Mobile Devices and Developmental Early Intervention


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These slides have been produced for MobiMOOC a free Massive Open Online Course as part of the week 3 theme on MHealth. See The slides will also be made available as well.

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  • Figure 1 shows relationships between low income and children’s cognitive skills, as assessed by the PPVT and WAI test. It shows the percentage of children with low pre-literacy/ pre-numeracy skills and low receptive language skills from financially disadvantaged and non–financially disadvantaged families. LSAC data- Financial disadvantage and children’s school readiness Ben Edwards, Jennifer Baxter, Diana Smart, Ann Sanson and Alan Hayes Familly Matters 2009 No. 83 | 23
  • Clear differences were evident, with 41% of non-disadvantaged families exhibiting zero or one risk, compared with only 11% of financially disadvantaged families. At the other extreme, 40% of financially disadvantaged families experienced five or more risks, compared with 14% of no- ndisadvantaged families. This higher prevalence of risk in the financially disadvantaged group helps explain the lower school readiness of these children. See also
  • SDRC 2006 Census 36.7 Yr 11 0r 12 education vs QLD 49.5% all people. SDRC post school qualifications 40.9% vs 50.4 SDRC area 2006 census 5.9 of kids A&TSI only 2.6% all ages ATSI lower than QLD average but higher then Aust rate 4.7%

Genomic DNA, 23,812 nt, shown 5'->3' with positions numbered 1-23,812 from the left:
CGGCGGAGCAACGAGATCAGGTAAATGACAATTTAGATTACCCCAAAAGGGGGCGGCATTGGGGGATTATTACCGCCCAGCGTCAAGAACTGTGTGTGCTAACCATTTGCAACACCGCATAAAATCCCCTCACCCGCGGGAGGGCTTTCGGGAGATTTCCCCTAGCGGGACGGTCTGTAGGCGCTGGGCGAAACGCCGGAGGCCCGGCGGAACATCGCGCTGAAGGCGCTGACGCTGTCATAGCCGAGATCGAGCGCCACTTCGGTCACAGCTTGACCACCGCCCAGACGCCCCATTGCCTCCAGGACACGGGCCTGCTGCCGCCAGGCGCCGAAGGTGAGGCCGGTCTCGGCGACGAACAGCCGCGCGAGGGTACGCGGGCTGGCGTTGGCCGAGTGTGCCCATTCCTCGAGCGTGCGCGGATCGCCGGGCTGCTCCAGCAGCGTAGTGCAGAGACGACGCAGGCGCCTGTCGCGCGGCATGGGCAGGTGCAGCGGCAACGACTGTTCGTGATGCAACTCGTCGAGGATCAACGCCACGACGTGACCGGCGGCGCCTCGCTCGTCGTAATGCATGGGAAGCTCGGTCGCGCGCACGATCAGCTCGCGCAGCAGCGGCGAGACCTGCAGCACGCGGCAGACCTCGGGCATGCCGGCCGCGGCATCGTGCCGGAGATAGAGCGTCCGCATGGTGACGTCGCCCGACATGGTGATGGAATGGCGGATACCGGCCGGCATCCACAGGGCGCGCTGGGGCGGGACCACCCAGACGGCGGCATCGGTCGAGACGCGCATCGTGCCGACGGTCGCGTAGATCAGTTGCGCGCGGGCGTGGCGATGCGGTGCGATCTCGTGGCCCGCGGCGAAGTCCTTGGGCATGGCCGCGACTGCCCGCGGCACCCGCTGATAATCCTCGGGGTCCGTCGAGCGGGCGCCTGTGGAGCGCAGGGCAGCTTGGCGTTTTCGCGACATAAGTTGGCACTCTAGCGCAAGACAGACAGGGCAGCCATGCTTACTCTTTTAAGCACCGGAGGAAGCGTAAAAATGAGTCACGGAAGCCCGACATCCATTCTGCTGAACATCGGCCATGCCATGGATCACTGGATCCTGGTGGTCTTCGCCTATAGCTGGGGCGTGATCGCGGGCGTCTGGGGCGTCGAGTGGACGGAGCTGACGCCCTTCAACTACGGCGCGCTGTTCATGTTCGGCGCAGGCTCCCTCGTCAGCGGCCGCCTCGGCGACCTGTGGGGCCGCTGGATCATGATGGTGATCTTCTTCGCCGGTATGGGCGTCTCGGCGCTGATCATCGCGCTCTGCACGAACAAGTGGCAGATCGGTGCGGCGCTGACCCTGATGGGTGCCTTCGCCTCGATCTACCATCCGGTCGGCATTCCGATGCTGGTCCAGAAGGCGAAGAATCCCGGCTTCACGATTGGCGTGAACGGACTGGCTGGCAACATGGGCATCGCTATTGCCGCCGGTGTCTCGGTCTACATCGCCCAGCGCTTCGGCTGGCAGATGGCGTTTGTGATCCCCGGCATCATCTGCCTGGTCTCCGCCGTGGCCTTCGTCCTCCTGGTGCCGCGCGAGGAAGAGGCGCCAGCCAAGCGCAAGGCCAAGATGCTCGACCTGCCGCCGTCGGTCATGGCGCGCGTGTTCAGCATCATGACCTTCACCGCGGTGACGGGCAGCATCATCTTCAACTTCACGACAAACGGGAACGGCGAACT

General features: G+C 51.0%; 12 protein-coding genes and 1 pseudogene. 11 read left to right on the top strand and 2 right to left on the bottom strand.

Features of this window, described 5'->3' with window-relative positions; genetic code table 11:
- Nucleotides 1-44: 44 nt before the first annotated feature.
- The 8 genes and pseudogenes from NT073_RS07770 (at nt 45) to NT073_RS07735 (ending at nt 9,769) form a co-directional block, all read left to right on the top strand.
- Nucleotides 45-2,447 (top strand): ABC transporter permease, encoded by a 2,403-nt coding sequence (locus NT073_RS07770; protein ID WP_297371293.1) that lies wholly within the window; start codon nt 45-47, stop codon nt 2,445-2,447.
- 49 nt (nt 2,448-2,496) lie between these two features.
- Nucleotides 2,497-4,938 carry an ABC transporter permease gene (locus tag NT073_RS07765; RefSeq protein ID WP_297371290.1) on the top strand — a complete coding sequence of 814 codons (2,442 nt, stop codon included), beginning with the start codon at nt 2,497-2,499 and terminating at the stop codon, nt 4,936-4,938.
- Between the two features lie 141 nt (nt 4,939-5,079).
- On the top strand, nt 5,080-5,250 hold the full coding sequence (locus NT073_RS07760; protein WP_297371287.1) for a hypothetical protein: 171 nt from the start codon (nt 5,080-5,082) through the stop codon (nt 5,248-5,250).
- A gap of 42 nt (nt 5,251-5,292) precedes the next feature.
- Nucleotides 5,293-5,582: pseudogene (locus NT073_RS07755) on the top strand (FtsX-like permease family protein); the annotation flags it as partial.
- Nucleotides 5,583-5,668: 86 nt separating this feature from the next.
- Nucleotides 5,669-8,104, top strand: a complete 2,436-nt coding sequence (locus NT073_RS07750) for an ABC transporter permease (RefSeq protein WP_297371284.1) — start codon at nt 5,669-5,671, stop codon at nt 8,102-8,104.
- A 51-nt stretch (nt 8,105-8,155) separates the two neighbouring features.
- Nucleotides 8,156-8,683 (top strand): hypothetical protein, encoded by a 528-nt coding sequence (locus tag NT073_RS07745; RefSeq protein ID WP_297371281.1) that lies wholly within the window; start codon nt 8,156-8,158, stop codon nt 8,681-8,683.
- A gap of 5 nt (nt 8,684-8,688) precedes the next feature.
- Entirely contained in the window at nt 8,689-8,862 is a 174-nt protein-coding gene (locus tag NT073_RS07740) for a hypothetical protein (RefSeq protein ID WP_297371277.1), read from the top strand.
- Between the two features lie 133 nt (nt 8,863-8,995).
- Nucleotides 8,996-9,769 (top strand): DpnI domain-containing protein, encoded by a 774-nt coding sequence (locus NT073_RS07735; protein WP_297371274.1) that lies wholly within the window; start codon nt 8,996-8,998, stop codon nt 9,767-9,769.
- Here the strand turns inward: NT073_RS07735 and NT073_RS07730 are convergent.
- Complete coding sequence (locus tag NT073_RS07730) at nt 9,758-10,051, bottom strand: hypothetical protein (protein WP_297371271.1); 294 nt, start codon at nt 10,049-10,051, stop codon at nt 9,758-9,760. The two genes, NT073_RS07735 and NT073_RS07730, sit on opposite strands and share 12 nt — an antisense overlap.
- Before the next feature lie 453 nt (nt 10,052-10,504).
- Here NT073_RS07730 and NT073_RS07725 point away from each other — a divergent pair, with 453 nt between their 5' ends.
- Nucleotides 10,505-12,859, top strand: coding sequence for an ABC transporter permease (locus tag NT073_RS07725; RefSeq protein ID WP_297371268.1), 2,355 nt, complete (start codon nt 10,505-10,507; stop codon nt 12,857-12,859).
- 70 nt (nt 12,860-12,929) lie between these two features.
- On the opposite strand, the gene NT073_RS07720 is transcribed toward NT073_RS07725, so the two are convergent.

• Mobile Devices and Developmental Early Intervention

    1. 1. Mobile Devices and Developmental Early Intervention
    2. 2. MobiMooc12 Week 3 mHealth Malcolm Lewis
    3. 3. The problem to solve: Too many of kids in myregion score in the bottom 10% in AEDI Language & Cognitive domain
    4. 4. Source:
    5. 5. Pre-school age language & cognitive problems risk factors for latter• Crime and antisocial behaviour• Drug use and mental illness• School failure and poor employment prospects• Low income• A shorter life• Parenting another generation of kids with the same problems.• Lack of community resilience in face of environmental, technological & economic changes.
    6. 6. Relationship between low income and children’s cognitive skills, as assessed by thePPVT and WAI test. It shows the percentage of children with low pre-literacy/ pre-numeracy skills and low receptive language skills from financially disadvantaged andnon–financially disadvantaged families. (Long Survey Aust Children 2009)
    7. 7. This graph shows the distribution of risks within financially disadvantaged and non-disadvantaged families in the Growing Up in Australia: The Longitudinal Study ofAustralian Children.
    8. 8. Vocabulary Growth - First 3 Years Vocabulary High SES1200 Middle SES 600 Low SES 0 12 16 20 24 28 32 36 Age - Months B Hart & T Risley Meaningful Differences in Everyday Experiences of Young American Children 1995
    9. 9. The Thirty Million Word Gap by Age 3American Educator Spring 2003The Early Catastrophe The 30 Million Word Gap by Age 3Betty Hart and Todd R.